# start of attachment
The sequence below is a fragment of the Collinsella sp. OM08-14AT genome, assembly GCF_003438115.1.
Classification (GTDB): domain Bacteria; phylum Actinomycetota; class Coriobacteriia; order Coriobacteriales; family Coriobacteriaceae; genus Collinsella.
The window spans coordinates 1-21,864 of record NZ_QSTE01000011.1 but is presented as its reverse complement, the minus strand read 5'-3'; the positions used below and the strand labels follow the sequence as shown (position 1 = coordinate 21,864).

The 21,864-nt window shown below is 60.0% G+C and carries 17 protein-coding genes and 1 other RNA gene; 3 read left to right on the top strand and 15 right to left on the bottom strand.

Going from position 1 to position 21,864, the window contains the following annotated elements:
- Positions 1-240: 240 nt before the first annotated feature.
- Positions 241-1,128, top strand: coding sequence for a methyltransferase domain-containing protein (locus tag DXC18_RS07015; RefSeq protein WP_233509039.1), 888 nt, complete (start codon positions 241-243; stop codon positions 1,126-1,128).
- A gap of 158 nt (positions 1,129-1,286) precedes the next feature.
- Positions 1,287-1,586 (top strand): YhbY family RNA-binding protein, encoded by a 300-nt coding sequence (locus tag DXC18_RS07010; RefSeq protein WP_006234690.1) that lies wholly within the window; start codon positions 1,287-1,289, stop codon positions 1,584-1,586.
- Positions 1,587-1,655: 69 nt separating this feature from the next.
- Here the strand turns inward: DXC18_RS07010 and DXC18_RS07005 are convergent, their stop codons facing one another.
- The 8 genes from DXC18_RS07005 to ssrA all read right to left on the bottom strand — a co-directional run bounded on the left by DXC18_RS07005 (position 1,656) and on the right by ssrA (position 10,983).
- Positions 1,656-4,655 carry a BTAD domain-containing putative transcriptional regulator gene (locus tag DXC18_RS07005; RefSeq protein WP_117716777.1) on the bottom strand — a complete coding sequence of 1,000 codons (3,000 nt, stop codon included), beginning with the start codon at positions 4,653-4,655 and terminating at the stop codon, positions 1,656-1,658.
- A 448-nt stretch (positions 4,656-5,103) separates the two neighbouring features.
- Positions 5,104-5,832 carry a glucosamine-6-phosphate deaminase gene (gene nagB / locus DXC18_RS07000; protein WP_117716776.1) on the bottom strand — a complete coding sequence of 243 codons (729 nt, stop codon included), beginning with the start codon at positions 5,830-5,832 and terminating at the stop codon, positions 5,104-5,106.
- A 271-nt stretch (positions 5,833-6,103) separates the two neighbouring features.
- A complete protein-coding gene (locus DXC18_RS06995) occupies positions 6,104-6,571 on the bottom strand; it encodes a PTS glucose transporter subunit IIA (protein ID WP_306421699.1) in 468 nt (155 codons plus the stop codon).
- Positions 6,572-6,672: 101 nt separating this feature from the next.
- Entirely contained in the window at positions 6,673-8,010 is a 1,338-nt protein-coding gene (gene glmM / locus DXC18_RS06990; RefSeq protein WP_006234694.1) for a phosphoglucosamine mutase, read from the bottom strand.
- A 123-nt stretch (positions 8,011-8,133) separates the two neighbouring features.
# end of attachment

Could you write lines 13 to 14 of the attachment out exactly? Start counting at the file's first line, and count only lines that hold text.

- Positions 1,656-4,655 carry a BTAD domain-containing putative transcriptional regulator gene (locus tag DXC18_RS07005; RefSeq protein WP_117716777.1) on the bottom strand — a complete coding sequence of 1,000 codons (3,000 nt, stop codon included), beginning with the start codon at positions 4,653-4,655 and terminating at the stop codon, positions 1,656-1,658.
- A 448-nt stretch (positions 4,656-5,103) separates the two neighbouring features.